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​Thirty Seconds to Critical Thinking

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I’ve already talked about this specific issue a number of times. But, today, I read an article that shows just how easy it is to apply basic critical thinking skills — and how little time it actually takes.

First, a quick rehashing of one of my previous sermons. CAEs seem to unanimously agree that the top skill needed for any internal auditor is critical thinking. Makes sense — without critical thinking applied to the audit process we are doing nothing more than crunching numbers, pushing papers, and wasting everyone’s time.

Second, one of the best ways to become better at critical thinking is to apply it to all aspects of our lives. Don’t just focus on how critical thinking is applied in your work; think about how you use it when you read, when you watch television, when you sit in a movie theater, when you are surfing the net.

Third, (specifically to that whole internet thing), use critical thinking before you blithely share that factoid that is so delectable (and always agrees with the way you think) it makes you repeatedly hit the share button like a white mouse who reached the end of the maze and wants to know where the cheese is.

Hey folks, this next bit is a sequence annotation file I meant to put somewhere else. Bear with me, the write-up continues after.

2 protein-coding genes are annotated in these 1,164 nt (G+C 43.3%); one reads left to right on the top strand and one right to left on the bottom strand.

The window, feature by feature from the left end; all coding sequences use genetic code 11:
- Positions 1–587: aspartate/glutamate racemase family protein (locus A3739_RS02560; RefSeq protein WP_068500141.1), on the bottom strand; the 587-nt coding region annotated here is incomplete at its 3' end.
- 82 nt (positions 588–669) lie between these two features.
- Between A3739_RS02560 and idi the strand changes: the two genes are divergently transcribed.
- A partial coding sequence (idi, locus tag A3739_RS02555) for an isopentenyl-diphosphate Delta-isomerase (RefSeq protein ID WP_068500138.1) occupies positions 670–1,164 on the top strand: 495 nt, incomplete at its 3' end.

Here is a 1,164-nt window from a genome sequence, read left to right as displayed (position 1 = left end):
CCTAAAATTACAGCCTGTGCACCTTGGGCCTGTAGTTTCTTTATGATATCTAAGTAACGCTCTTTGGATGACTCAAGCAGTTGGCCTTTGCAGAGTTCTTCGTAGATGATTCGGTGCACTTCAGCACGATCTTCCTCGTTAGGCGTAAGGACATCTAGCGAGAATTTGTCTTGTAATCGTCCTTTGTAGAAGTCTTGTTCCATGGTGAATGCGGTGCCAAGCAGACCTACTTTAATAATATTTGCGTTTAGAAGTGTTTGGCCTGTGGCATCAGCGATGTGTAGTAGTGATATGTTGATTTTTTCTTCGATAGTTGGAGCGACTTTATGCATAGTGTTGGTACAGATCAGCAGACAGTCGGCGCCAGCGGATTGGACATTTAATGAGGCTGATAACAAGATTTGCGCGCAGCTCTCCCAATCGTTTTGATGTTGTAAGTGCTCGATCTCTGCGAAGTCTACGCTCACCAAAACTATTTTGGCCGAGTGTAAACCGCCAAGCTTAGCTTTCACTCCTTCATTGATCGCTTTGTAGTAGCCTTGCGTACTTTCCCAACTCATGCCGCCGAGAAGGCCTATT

Repeating what I’ve said a number of times, it absolutely perplexes me how people I know — good, solid, intelligent internal auditors — can share information as gospel truth that is either patently fake or, with just a couple of seconds of introspection and/or review,​can be proved to be wrong.

And that gets to the point of this article by Mike Caufield I referred to above. He talks about how easy it is to fact check information before buying in and (probably more detrimental) sharing. A few seconds of research, a few clicks, a few reviews of sources, and you can verify almost anything you see “virussing” its way across the internet.

Stop and think. Spend the time to actually use those critical thinking muscles. And do your part to share only that information that has a chance of actually being true.

Because, ultimately, if I can’t count on you to take 30 seconds to make sure something is correct, how am I supposed to believe anything you tell me in your audit work.

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